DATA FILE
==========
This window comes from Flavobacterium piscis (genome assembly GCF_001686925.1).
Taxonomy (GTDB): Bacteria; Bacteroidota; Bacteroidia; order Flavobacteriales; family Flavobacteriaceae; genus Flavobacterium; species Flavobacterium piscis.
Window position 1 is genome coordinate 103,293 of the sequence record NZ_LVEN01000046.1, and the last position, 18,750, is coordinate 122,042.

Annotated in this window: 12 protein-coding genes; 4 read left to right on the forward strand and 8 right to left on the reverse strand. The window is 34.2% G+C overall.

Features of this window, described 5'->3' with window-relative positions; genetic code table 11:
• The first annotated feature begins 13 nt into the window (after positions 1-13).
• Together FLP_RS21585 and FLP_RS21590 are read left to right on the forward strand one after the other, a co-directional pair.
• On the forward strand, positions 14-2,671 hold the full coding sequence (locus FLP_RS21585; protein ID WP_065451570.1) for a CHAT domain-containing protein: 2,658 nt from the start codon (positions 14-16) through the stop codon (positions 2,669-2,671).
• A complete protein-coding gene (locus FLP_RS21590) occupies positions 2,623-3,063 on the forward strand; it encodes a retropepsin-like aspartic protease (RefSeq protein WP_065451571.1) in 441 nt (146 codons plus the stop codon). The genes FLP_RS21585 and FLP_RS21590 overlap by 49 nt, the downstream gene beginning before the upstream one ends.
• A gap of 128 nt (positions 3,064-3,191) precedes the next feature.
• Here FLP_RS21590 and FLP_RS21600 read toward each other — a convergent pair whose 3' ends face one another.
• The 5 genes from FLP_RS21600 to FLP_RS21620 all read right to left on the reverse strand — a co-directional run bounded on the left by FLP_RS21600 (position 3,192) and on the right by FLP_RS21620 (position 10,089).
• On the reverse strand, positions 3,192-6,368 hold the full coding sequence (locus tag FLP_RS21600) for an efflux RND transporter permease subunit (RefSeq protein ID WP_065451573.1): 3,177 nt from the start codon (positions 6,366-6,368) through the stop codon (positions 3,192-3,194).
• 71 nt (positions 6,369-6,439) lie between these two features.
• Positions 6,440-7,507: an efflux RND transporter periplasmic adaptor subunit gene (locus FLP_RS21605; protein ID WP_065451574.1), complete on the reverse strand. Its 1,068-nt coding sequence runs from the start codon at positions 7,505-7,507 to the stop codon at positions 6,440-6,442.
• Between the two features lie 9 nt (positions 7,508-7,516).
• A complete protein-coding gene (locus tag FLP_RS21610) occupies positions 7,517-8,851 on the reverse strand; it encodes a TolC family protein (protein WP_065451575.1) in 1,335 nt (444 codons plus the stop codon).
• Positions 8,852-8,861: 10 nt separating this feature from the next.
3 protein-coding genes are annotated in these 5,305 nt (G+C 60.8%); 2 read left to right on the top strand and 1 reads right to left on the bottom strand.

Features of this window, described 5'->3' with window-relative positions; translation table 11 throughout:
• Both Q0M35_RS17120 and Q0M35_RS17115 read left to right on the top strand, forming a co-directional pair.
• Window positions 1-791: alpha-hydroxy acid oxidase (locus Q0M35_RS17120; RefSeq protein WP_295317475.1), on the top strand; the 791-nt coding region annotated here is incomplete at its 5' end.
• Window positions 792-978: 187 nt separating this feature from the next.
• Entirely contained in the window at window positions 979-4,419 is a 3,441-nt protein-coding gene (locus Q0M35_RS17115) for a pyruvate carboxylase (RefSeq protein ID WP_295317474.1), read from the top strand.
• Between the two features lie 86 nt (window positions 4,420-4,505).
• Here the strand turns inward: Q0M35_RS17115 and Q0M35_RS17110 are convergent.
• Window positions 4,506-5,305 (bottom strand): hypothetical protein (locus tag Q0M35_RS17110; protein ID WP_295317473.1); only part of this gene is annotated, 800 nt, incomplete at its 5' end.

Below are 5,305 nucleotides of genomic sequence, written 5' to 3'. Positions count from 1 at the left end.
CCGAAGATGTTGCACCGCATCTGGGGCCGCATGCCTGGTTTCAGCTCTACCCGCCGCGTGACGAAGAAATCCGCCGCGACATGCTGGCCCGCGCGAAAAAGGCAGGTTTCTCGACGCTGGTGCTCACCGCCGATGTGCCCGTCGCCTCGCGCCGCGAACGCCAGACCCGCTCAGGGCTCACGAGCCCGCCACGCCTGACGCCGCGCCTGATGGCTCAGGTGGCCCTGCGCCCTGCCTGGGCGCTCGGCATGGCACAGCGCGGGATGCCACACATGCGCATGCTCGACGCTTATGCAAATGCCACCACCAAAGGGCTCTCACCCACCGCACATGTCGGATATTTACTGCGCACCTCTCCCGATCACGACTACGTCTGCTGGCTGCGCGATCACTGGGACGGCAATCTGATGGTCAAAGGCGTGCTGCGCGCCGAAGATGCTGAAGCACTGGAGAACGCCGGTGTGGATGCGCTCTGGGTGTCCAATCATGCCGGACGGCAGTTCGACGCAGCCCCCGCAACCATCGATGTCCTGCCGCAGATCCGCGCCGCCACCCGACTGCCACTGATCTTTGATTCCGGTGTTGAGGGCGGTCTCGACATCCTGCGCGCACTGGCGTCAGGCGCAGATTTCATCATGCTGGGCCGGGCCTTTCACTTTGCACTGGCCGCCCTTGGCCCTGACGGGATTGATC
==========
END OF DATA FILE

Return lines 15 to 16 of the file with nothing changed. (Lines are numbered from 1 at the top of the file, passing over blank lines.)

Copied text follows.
• Positions 6,440-7,507: an efflux RND transporter periplasmic adaptor subunit gene (locus FLP_RS21605; protein ID WP_065451574.1), complete on the reverse strand. Its 1,068-nt coding sequence runs from the start codon at positions 7,505-7,507 to the stop codon at positions 6,440-6,442.
• Between the two features lie 9 nt (positions 7,508-7,516).